Gregor Samsa as Illustrated by an Spanish Painter

A Spanish version of Kafka’s The Metamorphosis, illustrations (engravings) by José Hernández. Epilogue by Vladimir Nabokov. Galaxia Gutenberg (Barcelona, 1999)
 

The painter José Hernández was born in Tangiers in January 1944.

He alternates his studies between the Spanish Institute and the French School in Tangiers. He becomes interested in mathematics and competitive sport. He enjoys long distance running and draws relentlessly. After a fruitful period in which he draws and paints from life, he becomes interested in experimenting with different painting materials, which leads him to a wider knowledge of a number of different oil and watercolor techniques.

He exhibits his first works at the Librairie des Colonnes in Tangiers in 1962, and receives support from friends, artists and writers who encourage him to explore new fields in the arts.

In 1964 he settles in Madrid. There he presents his first solo exhibition in 1966 at Galería Edurne. Since then numerous exhibitions both within and outside of Spain have taken place.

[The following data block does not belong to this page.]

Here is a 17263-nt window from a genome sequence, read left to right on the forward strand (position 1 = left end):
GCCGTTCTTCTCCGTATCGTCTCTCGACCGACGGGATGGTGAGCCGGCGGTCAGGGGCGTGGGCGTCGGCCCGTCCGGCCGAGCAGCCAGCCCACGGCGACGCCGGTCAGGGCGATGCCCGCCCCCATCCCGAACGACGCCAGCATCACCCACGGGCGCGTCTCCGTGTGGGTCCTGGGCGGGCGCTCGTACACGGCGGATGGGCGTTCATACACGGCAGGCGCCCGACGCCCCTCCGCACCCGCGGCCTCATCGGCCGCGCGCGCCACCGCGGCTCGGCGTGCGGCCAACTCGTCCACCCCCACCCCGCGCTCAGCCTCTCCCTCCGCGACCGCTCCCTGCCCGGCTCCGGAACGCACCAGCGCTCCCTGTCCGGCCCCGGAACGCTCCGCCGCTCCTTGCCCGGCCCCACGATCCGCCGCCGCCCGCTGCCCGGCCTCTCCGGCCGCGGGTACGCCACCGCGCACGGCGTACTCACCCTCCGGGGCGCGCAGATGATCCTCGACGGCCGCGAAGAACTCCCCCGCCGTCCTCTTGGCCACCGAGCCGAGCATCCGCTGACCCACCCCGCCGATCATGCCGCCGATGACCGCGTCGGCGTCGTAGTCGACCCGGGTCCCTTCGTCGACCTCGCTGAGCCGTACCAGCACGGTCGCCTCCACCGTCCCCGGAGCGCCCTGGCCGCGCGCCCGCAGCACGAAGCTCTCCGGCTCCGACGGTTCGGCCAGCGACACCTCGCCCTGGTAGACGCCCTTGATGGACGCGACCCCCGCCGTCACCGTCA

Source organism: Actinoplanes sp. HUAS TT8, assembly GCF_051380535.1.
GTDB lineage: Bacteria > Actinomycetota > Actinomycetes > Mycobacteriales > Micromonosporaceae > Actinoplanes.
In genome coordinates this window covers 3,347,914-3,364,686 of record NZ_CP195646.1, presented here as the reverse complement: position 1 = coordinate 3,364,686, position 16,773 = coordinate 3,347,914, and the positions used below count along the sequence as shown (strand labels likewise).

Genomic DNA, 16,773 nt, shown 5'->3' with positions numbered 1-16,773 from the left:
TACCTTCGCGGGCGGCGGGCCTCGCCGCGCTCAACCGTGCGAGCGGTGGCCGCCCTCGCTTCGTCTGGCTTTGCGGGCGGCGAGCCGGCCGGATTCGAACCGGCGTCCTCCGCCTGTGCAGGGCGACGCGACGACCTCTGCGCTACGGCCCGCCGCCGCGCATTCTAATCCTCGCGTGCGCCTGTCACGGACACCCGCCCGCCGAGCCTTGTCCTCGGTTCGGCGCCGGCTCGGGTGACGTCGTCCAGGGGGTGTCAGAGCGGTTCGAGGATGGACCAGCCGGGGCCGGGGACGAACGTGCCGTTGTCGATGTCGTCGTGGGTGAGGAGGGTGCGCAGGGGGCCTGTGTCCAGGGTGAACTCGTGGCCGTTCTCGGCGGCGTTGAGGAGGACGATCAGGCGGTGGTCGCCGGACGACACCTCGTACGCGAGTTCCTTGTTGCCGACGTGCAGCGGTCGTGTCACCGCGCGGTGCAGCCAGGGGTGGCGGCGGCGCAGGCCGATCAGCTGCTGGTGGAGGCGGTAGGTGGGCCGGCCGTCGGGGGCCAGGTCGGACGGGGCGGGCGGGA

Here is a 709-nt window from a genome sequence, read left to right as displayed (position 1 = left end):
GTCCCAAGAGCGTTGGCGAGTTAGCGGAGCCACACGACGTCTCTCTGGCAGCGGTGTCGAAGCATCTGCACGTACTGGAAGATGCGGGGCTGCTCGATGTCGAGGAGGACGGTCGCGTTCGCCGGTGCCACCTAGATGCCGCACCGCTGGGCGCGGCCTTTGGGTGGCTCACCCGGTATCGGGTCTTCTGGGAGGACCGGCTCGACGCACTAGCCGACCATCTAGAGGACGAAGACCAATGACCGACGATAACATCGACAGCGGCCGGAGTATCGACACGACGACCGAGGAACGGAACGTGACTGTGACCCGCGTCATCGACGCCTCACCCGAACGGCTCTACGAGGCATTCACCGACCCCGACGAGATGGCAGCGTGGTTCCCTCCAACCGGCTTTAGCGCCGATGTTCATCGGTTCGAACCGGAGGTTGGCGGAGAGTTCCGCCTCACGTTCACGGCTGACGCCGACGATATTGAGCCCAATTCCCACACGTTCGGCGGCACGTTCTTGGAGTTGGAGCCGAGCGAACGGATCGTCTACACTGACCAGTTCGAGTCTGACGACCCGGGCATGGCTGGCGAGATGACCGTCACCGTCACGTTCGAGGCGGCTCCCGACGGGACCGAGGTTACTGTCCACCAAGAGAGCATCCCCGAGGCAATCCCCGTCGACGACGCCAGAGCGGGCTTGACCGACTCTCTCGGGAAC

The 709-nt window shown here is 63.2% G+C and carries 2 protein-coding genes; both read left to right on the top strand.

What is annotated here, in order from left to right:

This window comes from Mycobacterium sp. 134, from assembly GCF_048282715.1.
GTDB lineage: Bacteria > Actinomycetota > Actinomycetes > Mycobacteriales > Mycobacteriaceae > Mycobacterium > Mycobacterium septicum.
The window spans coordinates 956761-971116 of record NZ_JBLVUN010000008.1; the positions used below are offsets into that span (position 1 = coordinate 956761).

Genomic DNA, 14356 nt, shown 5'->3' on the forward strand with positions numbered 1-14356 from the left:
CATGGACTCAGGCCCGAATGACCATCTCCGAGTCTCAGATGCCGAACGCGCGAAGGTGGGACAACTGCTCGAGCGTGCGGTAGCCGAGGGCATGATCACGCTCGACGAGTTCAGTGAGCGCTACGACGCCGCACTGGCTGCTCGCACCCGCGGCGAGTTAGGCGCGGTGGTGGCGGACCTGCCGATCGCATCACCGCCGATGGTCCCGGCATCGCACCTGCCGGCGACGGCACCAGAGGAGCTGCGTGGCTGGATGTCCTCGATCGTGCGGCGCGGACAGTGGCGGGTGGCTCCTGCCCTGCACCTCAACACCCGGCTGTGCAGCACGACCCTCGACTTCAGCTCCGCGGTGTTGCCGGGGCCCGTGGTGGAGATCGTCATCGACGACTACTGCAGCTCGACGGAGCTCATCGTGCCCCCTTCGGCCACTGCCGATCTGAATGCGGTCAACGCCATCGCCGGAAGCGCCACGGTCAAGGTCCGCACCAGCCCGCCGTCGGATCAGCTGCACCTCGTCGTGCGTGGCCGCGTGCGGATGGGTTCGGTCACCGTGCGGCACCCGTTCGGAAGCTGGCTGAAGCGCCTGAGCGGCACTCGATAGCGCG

In 2006 he was awarded the National Prize for Graphic Arts.

He died in November 2013.

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A Liberating Influence

Gabriel García Márquez with a copy of  One Hundred Years of Solitude on his head.  Photograph by Isabel Steva Hernández

 
 

“A book must be the axe for the frozen sea inside us.”

When Franz Kafka wrote these now famous words to his friend Oskar Pollak in 1904,  he unknowingly foreshadowed the impact of his as-yet-unpublished novella The Metamorphosis on a young writer reading him in translation as a university student in Bogotá, Colombia in the 1940s.

The influence of Kafka is  great among twentieth-century writers from Albert Camus to Jorge Luis Borges — the term Kafkaesque has even entered the vernacular as a way to describe events so bizarre they seem surreal — but the transformation of his protagonist Gregor Samsa from alienated bureaucrat into a gigantic insect over the course of one morning seems to have had the most profound impact on the literary output of Gabriel García Márquez, who cites the story as inspiring his vocation.